This isn’t written with the intent of bashing Superman; in fact he’s one of my favorite characters and there isn’t much I would change about him or his supporting cast. I just think it’s important to analyze why the public perceives characters as they do. Batman is a far more functional in a traditional sense and more writers are able to write him effectively (especially when they actually know the material they are working with.) I’m also not claiming that there is no fan base for Superman, it just needs to be recognized that it may take a bit more care to bring him back into the spotlight. We can believe a man can fly again.

Vinny’s unrelated Video Pick of The Week!

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Learn By Fragging

Online gaming can make you a less self-centered douche!

Since Vinny and I began this little ‘project’, all of my posts have dealt with my observations and feelings on music – i.e. what I like, what I don’t; where I think popular music is going, and so on. That’s all well and good, but a comment on my last post (Paul Picks Up The Pieces) reminded me that I’ve got plenty more to say about our multifaceted 21st century culture. As such, I will stick with something I know – something cozy and close to my heart: the endless killing fields of multiplayer online gaming.

Some of my earliest and happiest memories are of squeezing the trigger on a plastic light gun, vainly attempting to kill ducks flying across the small screen in my bedroom. My hand/eye coordination in those days was pretty atrocious, so when I actually took one of the quacking bastards out it was cause for celebration. For the time, it was a blast, but the limitation was how solitary my joy was.

The problem: single player games rewarded you with an ending and games with a 2-4 person multiplayer mode usually had you competing against the other players for a high score. Plus, it didn’t extend farther than one room and one television screen. Mario and Luigi could take turns doing ‘shrooms and making passes at the princess, or if you were cool enough to have friends, you could get a 4-player game of Goldeneye going in your living room. You’d play a few rounds, make fun of the dorky kid who constantly blew himself up with the rocket launcher, then have to stop playing because Mom asked you to explain why Jimmy was in the corner crying. (Who the hell invited him anyway?) When it was game over, you compared scores, and that was it.

Now, a couple decades later, games have skyrocketed in terms of content and complexity, but there’s still one ultimate goal that developers strive to give the player: the feeling of validation one gets after a job well done. That can be accompanied by the gnawing pain of defeat when one’s performance wasn’t up to par – but then, what would games teach us if we always won?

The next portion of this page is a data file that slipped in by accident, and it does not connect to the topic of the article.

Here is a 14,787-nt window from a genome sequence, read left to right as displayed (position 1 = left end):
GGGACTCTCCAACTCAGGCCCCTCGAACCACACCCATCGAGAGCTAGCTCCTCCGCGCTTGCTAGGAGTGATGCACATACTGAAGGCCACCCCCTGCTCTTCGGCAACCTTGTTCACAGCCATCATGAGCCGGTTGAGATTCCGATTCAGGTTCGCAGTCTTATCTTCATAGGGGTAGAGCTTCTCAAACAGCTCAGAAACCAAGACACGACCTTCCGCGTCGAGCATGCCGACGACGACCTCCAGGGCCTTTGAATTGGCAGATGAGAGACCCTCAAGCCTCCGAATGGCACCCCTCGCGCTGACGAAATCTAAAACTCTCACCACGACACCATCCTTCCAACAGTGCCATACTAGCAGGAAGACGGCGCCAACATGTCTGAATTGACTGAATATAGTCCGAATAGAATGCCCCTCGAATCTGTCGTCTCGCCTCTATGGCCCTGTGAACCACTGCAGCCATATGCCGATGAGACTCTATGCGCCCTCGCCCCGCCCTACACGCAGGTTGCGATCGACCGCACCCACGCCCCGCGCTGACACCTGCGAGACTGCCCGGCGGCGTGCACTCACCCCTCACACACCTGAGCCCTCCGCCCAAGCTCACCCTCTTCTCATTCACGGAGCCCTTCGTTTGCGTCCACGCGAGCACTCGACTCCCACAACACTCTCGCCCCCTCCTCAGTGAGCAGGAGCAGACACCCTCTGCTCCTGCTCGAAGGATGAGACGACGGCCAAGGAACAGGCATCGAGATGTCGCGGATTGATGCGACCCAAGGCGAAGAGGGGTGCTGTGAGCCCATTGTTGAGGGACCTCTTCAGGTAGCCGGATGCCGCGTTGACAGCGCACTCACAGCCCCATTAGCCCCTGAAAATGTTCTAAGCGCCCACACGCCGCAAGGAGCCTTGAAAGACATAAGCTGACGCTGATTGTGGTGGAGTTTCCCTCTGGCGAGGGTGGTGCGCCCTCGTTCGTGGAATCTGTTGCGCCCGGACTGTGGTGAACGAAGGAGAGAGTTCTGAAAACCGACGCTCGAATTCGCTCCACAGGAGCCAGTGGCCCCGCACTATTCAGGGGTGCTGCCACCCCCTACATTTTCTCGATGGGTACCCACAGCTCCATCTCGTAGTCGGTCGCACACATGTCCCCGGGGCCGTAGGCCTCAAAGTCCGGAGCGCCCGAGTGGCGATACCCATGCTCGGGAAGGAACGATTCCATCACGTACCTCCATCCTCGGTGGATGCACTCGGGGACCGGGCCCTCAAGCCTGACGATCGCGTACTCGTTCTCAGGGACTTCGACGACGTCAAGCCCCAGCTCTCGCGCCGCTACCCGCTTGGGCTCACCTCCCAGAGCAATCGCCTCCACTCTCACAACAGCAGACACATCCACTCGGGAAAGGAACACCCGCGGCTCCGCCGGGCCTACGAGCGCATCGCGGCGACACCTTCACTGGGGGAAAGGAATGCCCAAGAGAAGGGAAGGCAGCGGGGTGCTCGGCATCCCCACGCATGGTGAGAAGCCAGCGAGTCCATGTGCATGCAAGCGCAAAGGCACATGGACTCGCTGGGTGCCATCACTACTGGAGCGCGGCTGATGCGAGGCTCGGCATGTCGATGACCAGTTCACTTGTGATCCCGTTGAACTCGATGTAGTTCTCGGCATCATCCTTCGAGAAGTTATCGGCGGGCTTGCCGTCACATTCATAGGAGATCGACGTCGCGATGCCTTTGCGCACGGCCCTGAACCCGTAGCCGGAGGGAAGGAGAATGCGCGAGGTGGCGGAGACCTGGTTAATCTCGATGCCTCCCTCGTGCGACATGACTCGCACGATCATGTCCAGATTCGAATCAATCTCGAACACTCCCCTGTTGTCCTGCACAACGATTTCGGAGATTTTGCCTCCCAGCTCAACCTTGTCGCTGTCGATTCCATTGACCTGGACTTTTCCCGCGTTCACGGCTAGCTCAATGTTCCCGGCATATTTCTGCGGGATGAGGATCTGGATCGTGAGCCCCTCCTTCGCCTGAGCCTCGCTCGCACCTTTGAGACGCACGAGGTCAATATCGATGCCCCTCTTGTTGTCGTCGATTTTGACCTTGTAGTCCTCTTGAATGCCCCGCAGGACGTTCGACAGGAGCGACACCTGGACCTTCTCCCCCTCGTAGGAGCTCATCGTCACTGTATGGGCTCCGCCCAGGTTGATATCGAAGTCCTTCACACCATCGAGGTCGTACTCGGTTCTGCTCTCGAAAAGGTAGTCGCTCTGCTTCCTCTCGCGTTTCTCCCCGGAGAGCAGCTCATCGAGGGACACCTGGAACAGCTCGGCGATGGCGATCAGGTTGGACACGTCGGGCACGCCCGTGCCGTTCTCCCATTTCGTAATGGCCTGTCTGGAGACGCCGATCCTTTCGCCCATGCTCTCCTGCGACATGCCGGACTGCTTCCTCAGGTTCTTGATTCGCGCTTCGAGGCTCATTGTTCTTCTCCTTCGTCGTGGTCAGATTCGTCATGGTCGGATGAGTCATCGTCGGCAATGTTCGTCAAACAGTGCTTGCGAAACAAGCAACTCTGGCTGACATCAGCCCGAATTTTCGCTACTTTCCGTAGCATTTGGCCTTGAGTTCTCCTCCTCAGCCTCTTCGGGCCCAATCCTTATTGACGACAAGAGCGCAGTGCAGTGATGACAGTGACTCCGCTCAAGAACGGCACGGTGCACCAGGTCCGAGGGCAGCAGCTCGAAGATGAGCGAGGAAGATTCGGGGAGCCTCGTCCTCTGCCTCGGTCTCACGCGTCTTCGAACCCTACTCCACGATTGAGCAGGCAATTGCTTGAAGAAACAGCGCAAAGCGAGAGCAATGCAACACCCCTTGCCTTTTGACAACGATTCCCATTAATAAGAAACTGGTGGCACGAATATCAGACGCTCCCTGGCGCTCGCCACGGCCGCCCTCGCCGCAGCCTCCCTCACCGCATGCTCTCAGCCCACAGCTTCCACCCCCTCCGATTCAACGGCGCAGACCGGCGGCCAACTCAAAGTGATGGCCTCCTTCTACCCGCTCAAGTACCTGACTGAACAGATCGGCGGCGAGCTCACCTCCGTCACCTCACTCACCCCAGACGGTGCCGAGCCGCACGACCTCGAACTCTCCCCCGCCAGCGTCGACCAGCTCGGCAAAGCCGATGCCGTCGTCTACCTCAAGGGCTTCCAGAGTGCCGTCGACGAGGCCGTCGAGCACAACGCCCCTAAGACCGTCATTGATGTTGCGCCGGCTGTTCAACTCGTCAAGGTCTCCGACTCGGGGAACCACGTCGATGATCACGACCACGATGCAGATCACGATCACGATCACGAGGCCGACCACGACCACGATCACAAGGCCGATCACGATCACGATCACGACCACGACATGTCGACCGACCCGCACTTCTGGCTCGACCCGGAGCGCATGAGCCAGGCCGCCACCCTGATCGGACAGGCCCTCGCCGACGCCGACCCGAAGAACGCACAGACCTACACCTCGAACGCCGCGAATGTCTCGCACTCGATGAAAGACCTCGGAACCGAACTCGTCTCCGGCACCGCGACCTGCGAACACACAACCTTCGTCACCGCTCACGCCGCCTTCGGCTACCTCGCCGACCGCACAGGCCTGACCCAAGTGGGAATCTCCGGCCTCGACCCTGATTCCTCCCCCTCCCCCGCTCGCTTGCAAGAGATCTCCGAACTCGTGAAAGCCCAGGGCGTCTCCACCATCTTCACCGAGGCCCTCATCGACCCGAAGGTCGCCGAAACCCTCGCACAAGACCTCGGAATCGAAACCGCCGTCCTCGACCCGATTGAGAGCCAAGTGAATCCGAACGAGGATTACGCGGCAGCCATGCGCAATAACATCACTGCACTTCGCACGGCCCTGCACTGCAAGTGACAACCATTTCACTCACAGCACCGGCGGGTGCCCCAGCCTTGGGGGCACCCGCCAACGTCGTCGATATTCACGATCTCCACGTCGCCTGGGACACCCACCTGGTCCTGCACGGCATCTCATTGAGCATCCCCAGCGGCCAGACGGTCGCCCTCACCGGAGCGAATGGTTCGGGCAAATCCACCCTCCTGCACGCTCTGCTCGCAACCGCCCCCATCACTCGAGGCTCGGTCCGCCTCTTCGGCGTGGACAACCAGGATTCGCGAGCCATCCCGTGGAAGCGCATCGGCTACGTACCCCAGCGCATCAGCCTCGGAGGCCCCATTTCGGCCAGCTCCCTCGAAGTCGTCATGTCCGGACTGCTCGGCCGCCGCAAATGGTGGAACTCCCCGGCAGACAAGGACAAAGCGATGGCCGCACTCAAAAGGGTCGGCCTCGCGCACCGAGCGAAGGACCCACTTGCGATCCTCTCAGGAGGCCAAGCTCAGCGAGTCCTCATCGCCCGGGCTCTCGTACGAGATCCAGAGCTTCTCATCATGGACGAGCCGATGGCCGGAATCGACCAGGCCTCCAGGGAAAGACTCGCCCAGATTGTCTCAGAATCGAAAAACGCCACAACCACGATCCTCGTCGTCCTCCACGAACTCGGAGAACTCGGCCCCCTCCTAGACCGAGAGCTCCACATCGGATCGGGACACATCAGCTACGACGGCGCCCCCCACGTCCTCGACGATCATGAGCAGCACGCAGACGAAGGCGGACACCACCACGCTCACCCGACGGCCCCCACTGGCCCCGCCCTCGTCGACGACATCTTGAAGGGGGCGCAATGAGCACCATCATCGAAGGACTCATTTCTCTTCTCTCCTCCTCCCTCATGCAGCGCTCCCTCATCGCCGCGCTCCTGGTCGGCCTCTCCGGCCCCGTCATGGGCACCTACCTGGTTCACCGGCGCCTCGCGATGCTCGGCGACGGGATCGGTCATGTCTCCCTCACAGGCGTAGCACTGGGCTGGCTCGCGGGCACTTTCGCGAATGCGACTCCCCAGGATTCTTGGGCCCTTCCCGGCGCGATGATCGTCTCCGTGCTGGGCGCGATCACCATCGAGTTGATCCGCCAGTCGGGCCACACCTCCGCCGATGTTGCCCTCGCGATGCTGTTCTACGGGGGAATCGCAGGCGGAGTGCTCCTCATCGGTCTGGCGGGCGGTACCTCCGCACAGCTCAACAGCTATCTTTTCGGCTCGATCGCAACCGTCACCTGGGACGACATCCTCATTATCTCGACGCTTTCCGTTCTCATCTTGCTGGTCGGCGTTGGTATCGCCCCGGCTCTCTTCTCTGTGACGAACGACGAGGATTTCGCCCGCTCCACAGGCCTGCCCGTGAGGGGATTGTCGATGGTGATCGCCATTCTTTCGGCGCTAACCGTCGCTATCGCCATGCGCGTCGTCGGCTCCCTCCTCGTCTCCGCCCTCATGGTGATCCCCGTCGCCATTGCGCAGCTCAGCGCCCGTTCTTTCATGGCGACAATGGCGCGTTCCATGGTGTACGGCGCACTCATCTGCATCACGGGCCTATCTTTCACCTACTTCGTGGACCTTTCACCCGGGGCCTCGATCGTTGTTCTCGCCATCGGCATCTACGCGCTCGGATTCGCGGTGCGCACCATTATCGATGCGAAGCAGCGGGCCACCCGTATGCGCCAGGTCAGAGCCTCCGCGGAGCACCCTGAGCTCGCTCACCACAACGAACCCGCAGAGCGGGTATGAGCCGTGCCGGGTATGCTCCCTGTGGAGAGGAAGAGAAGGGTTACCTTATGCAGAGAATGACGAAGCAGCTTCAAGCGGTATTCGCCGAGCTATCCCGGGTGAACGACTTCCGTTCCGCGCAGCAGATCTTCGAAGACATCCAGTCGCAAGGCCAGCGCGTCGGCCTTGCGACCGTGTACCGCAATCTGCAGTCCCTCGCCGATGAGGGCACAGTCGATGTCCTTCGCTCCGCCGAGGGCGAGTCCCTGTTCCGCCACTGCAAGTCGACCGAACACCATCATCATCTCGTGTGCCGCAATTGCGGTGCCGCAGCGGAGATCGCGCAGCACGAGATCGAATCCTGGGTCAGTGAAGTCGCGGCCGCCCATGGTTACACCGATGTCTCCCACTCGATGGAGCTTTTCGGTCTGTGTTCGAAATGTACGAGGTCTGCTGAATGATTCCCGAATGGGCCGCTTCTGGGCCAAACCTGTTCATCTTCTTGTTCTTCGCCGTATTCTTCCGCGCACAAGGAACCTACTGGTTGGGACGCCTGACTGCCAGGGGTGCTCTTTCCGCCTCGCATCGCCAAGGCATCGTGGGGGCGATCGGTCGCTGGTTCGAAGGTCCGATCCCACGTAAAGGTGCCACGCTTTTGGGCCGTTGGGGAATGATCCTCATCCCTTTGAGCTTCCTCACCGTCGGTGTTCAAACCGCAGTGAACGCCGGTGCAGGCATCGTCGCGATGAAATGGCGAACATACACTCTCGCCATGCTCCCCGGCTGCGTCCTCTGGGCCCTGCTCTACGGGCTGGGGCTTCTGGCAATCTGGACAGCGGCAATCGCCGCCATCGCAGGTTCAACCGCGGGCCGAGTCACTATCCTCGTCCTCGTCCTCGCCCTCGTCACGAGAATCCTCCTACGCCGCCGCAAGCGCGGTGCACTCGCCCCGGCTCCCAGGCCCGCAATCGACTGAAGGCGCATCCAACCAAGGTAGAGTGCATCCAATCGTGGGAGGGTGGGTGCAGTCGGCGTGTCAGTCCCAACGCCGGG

The big difference in 21st century gaming is that a game’s “ending” or getting the best score are no longer the primary points of validation. They’re still part of it, but the most important focus of modern gaming is that feeling you get after capturing the last flag with your squad of 12 through the use of combined arms and superior teamwork. Games have always been goal oriented, but now instead of the Doom one-man-army approach, there’s the Day Of Defeat U.S. Army approach. Gaming is no longer just an escape. If you play from the right perspective, it can be an exercise in humanity.

For simplicity’s sake (and because I have the most experience with them), I’ll only discuss online FPS-type (First Person Shooter) games. To be clear, I will say that many single-player shooters should absolutely be praised for their ability to tell stories, create suspense, and just be fun, but replaying the same campaign over and over will never be as fun as playing on a server full of human players with human advantages and human flaws.

For instance, Half-Life 2 was an excellent piece of gaming and storytelling. HL2: Deathmatch is the multiplayer component of the game, and while it has the expected fragfest-type game play, none of them hold a candle to Counter-Strike’s objective based play, or Day Of Defeat’s territorial tug of war.